BOSTON – There’s a problem brewing just below the surface and the main topics are really, really old.
Archaeologists, paleontologists and geologists are calling on the legislature to introduce a bill that they believe would help clarify outdated and vague laws regarding the recovery, study and protection of fossils and artefacts. The surge follows a spike in popularity around fossil research in Massachusetts following the campaign to create an official state dinosaur.
A poll to decide which dinosaur would occupy the official place in law by Representative Jack Patrick Lewis garnered more than 35,000 votes and even nationwide media coverage. As part of this project, experts and lawmakers hope to raise awareness of all the different scientific fields that have points of contact with the recovery and preservation of artefacts.
Barnas Monteith, president of the Massachusetts State Science and Engineering Fair and paleontologist, was involved in the state’s dinosaur initiative. The attention is good, he said, but there is a side effect to the popularity: a concern among professionals that “a lot of people are going to go out there, potentially start digging, and most likely could find. important specimens in our state. “
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“While we love this idea, obviously we encourage people to find and report things, we are concerned that some people may be able to go out there and try to personally collect fossils and keep them in their private collections. “, did he declare. . “In Massachusetts we obviously don’t have too many dinosaurs floating around in our state, and because of that it’s kind of important to preserve and study these specimens.”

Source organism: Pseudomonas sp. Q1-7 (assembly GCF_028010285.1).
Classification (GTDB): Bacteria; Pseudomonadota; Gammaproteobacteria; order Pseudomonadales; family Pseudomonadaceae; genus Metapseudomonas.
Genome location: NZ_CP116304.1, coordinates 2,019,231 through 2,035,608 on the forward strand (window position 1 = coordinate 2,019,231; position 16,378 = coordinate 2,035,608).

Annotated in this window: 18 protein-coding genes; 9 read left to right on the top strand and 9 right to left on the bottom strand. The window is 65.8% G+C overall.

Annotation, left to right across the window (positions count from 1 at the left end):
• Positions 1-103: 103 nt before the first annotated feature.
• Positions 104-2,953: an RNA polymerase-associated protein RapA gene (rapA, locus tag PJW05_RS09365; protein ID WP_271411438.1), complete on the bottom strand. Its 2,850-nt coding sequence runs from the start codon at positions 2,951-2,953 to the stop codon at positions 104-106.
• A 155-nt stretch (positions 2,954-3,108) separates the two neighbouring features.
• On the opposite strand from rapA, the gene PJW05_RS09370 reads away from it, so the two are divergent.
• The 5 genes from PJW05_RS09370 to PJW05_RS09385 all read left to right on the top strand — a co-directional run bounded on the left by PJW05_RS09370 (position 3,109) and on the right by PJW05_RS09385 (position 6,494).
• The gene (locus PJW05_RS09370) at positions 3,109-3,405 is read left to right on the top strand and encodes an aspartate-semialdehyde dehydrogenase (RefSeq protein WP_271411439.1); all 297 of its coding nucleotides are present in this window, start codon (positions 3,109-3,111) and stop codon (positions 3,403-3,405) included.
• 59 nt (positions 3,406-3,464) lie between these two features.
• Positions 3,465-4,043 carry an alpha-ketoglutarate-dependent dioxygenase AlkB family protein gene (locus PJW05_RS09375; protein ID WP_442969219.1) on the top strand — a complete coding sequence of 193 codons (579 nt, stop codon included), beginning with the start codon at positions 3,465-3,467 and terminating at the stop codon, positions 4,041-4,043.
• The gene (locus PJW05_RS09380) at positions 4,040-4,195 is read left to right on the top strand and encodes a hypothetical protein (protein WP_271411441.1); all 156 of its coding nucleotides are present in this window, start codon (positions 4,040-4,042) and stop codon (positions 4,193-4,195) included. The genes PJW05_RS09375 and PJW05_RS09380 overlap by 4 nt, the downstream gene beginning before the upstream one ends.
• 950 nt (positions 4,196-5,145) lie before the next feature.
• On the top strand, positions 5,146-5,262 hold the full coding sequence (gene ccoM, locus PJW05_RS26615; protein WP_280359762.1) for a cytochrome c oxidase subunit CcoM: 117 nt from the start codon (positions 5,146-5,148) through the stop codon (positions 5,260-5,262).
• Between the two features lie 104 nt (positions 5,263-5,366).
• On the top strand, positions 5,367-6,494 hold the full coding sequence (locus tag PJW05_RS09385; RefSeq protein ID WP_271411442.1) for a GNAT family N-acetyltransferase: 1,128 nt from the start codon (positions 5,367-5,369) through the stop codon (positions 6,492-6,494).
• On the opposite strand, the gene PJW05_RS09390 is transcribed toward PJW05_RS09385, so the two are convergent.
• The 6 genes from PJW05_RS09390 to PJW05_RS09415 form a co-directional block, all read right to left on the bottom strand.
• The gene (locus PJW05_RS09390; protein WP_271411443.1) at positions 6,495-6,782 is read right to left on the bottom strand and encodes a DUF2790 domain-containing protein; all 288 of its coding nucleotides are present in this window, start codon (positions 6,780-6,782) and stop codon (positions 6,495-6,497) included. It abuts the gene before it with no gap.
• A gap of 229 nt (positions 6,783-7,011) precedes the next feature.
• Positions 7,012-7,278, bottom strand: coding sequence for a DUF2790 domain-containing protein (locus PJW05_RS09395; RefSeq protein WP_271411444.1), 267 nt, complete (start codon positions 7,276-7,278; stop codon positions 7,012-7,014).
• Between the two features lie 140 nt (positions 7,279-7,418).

Monteith and other experts hope the Legislature will pass a bill (H 3982) introduced by Representative Daniel Carey setting up a commission to review laws and consult with public and private experts to determine how to protect and provide adequate public and professional access. to the archaeological, geological and fossil resources of the State.
Alfred Venne of the Amherst College Beneski Museum of Natural History and Bassett Planetarium contributed to the state’s dinosaur initiative. He said one of the first questions he was asked in the process was where people can find fossils of the state’s potential dinosaur.
“A shiver ran through my spine, oh, my God, well, we’ve got to make sure that people are doing it right and that we don’t just say, ‘Oh, well, the original fossils have been found. on the street, around the corner, around here, so start digging, ”he said. “In our world, we preserve the locations and the integrity of those locations, whether for archaeological or scientific reasons, and we try not to just make it sort of free, so to speak.”
Mark McMenamin, a geologist and paleontologist specializing in the origin of animals and the Cambrian Explosion, said laws regarding the preservation, ownership and protection of fossils need updating.
“It’s confusing, both for those who want the resources to be protected and for those who want to recover and study the resources, because the legal way to do this is not entirely clear,” McMenamin said in an interview. “This will therefore be a great opportunity to clarify the laws, which will both protect resources and also encourage their exposure.”